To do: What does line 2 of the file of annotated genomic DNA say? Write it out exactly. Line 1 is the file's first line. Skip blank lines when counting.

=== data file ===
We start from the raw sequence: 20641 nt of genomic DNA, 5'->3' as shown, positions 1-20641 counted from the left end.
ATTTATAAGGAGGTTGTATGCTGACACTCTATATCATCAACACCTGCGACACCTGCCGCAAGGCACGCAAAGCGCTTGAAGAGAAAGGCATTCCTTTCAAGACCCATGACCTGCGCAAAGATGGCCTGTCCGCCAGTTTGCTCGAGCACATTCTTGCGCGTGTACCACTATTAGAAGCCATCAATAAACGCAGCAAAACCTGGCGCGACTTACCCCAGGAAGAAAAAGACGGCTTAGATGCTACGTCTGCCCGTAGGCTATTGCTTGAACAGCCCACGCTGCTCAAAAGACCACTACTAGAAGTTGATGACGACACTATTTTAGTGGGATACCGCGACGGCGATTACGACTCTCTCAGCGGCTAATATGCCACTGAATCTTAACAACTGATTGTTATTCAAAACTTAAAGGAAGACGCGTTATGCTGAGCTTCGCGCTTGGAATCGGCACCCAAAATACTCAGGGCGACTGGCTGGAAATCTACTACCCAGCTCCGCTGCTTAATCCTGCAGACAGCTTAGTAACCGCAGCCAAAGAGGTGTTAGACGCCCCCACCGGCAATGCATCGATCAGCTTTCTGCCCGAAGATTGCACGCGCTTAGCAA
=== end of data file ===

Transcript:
ATTTATAAGGAGGTTGTATGCTGACACTCTATATCATCAACACCTGCGACACCTGCCGCAAGGCACGCAAAGCGCTTGAAGAGAAAGGCATTCCTTTCAAGACCCATGACCTGCGCAAAGATGGCCTGTCCGCCAGTTTGCTCGAGCACATTCTTGCGCGTGTACCACTATTAGAAGCCATCAATAAACGCAGCAAAACCTGGCGCGACTTACCCCAGGAAGAAAAAGACGGCTTAGATGCTACGTCTGCCCGTAGGCTATTGCTTGAACAGCCCACGCTGCTCAAAAGACCACTACTAGAAGTTGATGACGACACTATTTTAGTGGGATACCGCGACGGCGATTACGACTCTCTCAGCGGCTAATATGCCACTGAATCTTAACAACTGATTGTTATTCAAAACTTAAAGGAAGACGCGTTATGCTGAGCTTCGCGCTTGGAATCGGCACCCAAAATACTCAGGGCGACTGGCTGGAAATCTACTACCCAGCTCCGCTGCTTAATCCTGCAGACAGCTTAGTAACCGCAGCCAAAGAGGTGTTAGACGCCCCCACCGGCAATGCATCGATCAGCTTTCTGCCCGAAGATTGCACGCGCTTAGCAA